In 2005, I was asked to write a piece for KnowledgeNews.net. This piece is copied below, with a few minor additions. It was prompted by the fact that former President Bill Clinton was undergoing a second open heart procedure. The piece was titled Bill Clinton’s Heart* and began like this:
“Today former President Bill Clinton will reenter the operating room, and surgeons will reenter his chest-fixing problems created when they did coronary bypass surgery last year. Surgeons are never happy about revisiting previous work sites. Once violated, your body’s tissues heal with scarring, and scar tissue obliterates the nice, neat, anatomical planes that make most surgical operations predictable.”
It’s purpose was to answer this question:
“How will President Clinton’s doctors do their delicate work? How does heart surgery really work?” Here is how, and even 17 years later the setting and procedures are pretty much the same, though the technology and materials have all continued to improve.
Setting the stage
The patient lies in the middle of the cardiac surgical suite, flat on his back under bright lights, painted with an ochre iodine solution from neck to knees, then draped in multiple layers of sterile plastic and cotton. A vertical screen separates his head and neck from the site of the surgical action.
Behind this screen, the anesthesiologist does his magic, infusing a cocktail of oblivion inducing drugs into the patient’s veins, inserting a tube down the windpipe, and ventilating him with a mixture of gases that keep consciousness mercifully at bay. On the patient’s left side, the pump team sets up shop, with a technician seated behind a low, rectangular stainless steel machine the size of a large desk. He’s all about plumbing, preparing the tubes that, within the hour, will carry blood from the patient’s stilled heart to the machine, through a cylinder where the dark purple blood picks up oxygen and turns cherry red, and then back again to the patient’s aorta for distribution to the body. Raised over the end of the table is a mammoth tray of tools–surgical hardware.
The surgeon and scrub nurse wait on the patient’s right, the surgical assistant on the left. With one vertical slice down the middle of the chest and a buzz of the saw down the center of the breastbone, or sternum, the chest wall is breached.
The surgeon wedges a nifty little tool into the sternal split, and proceeds to crank open the chest. (At the end of the surgery, he will use something that looks like a meat hook to wind up the wire sutures that pull the edges of the bone back together. And later write a prescription for enough narcotics for several weeks.) As the bone comes apart, a shiny pink pillow puffs up from below, filling the gap. This is the lung, protected in a slippery, clear envelope called the pleura, which lines the inside of the chest wall and the outside of each lung, letting the lung slide friction-free as it expands and contracts.
With the bony gap widened to six or seven inches, the surgeon removes the spreader and gently pushes aside the right and left lungs, covering them in wet, protective cloths. He is now in the middle compartment of the chest, the mediastinum. There, in the center, in a protective, transparent little envelope called the pericardium, is the heart–a purplish, muscular little fist of an organ in its healthy state, pumping away with a powerful twisting contraction. Of course, since we’re doing heart surgery for a reason, it might be a pale, flabby bag, draped in yellow fat, contracting with a weak little squeeze.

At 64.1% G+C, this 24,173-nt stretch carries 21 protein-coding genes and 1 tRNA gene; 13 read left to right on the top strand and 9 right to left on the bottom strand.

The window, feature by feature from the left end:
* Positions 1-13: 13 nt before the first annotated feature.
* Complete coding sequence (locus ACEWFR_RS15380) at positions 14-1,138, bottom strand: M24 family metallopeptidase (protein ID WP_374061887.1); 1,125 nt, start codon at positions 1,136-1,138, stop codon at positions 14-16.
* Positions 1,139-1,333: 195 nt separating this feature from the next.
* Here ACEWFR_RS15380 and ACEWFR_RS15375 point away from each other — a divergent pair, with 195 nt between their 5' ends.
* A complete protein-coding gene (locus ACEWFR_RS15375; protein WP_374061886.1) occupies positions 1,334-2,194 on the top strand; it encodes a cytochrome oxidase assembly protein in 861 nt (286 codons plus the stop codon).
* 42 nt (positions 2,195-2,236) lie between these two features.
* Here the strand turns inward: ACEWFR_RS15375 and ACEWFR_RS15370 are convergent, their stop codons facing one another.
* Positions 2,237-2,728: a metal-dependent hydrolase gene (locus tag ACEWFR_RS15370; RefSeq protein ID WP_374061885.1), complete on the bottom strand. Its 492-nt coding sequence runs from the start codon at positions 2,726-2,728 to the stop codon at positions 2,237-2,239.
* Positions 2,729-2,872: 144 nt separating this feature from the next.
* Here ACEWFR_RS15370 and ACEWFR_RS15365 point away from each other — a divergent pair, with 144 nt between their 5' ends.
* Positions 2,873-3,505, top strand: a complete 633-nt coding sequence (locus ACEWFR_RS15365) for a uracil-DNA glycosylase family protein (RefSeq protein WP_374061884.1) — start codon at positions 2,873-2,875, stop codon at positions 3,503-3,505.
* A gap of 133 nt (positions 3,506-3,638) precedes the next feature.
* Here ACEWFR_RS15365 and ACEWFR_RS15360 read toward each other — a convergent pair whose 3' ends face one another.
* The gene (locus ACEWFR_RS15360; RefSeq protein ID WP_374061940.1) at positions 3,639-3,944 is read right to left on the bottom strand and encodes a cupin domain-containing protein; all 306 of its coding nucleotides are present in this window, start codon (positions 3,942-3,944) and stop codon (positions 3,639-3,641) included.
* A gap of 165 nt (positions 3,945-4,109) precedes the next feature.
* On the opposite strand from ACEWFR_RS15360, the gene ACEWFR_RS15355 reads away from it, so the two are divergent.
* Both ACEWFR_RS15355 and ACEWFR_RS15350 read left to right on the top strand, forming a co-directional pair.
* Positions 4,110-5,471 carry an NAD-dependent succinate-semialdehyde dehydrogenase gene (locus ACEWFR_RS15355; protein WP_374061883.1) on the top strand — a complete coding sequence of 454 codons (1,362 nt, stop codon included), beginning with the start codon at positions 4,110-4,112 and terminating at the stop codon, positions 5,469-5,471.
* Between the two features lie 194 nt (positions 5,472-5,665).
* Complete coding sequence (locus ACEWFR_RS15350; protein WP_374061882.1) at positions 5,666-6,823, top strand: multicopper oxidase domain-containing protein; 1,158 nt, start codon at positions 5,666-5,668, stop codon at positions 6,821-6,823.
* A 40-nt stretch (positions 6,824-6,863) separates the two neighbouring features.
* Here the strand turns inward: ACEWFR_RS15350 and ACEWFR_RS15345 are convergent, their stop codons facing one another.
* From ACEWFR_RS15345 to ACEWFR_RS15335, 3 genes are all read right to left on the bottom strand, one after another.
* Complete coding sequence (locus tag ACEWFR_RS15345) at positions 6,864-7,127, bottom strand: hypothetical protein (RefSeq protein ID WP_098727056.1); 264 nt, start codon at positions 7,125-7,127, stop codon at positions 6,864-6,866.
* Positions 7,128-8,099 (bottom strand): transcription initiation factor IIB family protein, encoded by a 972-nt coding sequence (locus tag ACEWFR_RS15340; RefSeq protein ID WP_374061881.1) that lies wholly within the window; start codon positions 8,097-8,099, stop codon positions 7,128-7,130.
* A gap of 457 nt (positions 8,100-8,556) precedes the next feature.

Getting the Job Done
Getting in is the standard part. What happens next depends on what the patient needs. Sometimes it’s a new valve inside the heart, or maybe two. Sometimes it’s bypassing diseased coronary arteries on the surface of the heart with an artery brought down from the chest wall and attached beyond the blockage, or with a piece of a vein from the patient’s leg attached at one end to the aorta and at the other end beyond the blockage. Either way, the stitch work is so tiny that the surgeon wears glasses with little microscopes on the lenses.
Sometimes a bypass can be done without stopping the heart, and the surgeon sews in rhythm with the beat. But most times, the surgeon has to re-plumb the body, sending un-oxygenated blood from the right side of the heart out to the mechanical pump and depending on the pump technician to run the machine and send the blood back to the aorta. Then the surgeon stops the heart with a mixture of drugs, letting it lie peacefully in the center of the chest while the repairs get done.
Going on the pump and coming off the pump can be white-knuckle times. Sometimes there is trouble restarting the heart. Sometimes the patient has to go back on the pump. But if all goes well, backing out is largely the reverse of getting in, with many checks in place. All the tools and all the gauze sponges used for mopping up must be back where they belong (it’s surprisingly easy to lose things in a blood-soaked operating field). The inside of the chest has to be dry (no leaking of blood from anywhere). Even then, tubes are left in place in the chest to let oozing fluids drain to the outside for the first few days of healing. These come out several days later, with a hard yank and a stitch or two to close the hole. Then the sternum gets pulled back together with wire – it stays in there permanently. If the surgeon likes music in the operating room, and all has gone smoothly, the music sometimes gets changed to something a little livelier, and the skin gets sewn up. The surgeon’s work, he hopes, is done. It’s nature’s time to go to work and smooth over all the cuts and stitches.
*KnowledgeNews, Thursday, March 10, 2005